Spreadsheets are a powerful tool for personal and business financing, but can be used for other purposes such a mail merging labels for Christmas cards or for mail drops.
The spreadsheet gets it’s name from a paper process of recording in ledger books. A sheet that is spread out could record in multiple columns how much has been spent or received and where the money went or came from in an easy to read format.
Each entry was recorded in chronological order from top to bottom in rows, with columns depicting each break down.
The electronic spreadsheet uses the same principle. Rows run left-right across the screen and are numbered sequentially, and columns run up-down on the screen and are lettered sequentially. The square where a row and column meet is called a cell.
In the game of Chess, the board is labelled from White (the Queen’s) perspective. If the player playing Black says: Pawn to G5, you can count to the location and see where the pawn is located.
Spreadsheets use a Black (King’s) perspective, which means that it is always top down.
As far as Spreadsheets are concerned, everything that is a number is treated as a number. You can modify this behaviour by starting a cell entry with an apostrophe that tells the spreadsheet program that you have entered text. Dates are handled as text, although the software may handle them externally as a date.
If you want to perform a calculation on a cell, you need to use a formula. In order to enter a formula, start with an equals sign like =. There are inbuilt functions in most spreadsheet programs that make working with spreadsheets easier.
Functions automate spreadsheets, they make it possible to automatically calculate the sum of a column. If figures change in the selected column range, the results automatically change too.
|=sum(A1:A3)||Sum (add by default) the values in cells A1, A2 and A3|
|=sum(A1-B1)||Sum (subtract) the values in cell B1 from A1|
|=average(C1:C3)||Calculate the average of the value in the cells C1, C2 and C3.|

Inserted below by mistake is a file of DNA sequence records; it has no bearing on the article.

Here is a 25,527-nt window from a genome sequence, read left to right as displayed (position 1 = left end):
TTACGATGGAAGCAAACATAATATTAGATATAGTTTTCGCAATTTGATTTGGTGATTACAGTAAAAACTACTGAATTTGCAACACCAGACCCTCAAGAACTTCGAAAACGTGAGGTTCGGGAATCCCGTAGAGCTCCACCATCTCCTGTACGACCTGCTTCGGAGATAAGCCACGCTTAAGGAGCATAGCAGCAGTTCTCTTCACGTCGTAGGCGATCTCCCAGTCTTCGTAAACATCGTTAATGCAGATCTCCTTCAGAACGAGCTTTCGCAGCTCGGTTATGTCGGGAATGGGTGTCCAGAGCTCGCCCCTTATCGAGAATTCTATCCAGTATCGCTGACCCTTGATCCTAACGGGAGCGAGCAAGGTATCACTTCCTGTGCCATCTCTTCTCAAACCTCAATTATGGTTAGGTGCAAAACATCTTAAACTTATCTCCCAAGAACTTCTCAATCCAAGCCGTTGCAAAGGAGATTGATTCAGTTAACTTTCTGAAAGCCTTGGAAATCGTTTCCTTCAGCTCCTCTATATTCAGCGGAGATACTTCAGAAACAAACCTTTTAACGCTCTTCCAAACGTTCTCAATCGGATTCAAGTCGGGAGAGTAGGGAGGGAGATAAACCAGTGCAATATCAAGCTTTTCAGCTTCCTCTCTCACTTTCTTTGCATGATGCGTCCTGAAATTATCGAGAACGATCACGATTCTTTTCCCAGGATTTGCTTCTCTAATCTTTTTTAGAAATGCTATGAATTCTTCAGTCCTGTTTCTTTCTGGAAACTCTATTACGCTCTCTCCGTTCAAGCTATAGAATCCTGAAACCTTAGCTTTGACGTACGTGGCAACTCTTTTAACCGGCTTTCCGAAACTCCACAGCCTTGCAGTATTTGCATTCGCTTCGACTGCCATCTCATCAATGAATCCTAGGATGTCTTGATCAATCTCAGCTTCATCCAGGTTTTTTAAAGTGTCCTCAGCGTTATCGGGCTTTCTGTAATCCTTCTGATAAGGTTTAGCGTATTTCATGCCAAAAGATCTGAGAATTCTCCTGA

|=D4||Reference (return the value of) the contents of the cell D4 into this cell.|
Extract the first and last name from a full name field without modifying the field. Excel has a feature of turning text into columns, but that modifies the field by splitting it. It is also a manual process.
|Split the First Name from a Full Name cell G2||=LEFT(G2,SEARCH(" ",G2)-1)||The SEARCH function returns the number of characters from the start of the string in G2, and the LEFT function returns all the characters up to the space (because the -1 reduces the returned search result by 1)|
|Split the Last Name from a Full Name cell G2||=RIGHT(G2,LEN(G2)-SEARCH(" ",G2,1))||The SEARCH function returns the number of characters up to and including the space. This is deducted from the length of the string in G2, and the RIGHT function returns from the end of the string back to the given number, which excludes the space.|
Checksum – A checksum shows up errors in columns.
|Check whether the contents of the cells C4 and D4 match, returning an error if they don't||=IF(C4=D4,"","Error")||The IF function checks the question and if it's valid, it returns the first variable, else the it returns the second variable. In this example, if C4 doesn't equal D4, then it returns Error. The cell text colour is set to red and the font set to bold.|
The concept of the spreadsheet has improved how people have handled numbers around the world, and simplified ways people can find and correct mistakes. There are lots of areas that spreadsheets can be used. A combination of cells can be selected and used to create charts for instance.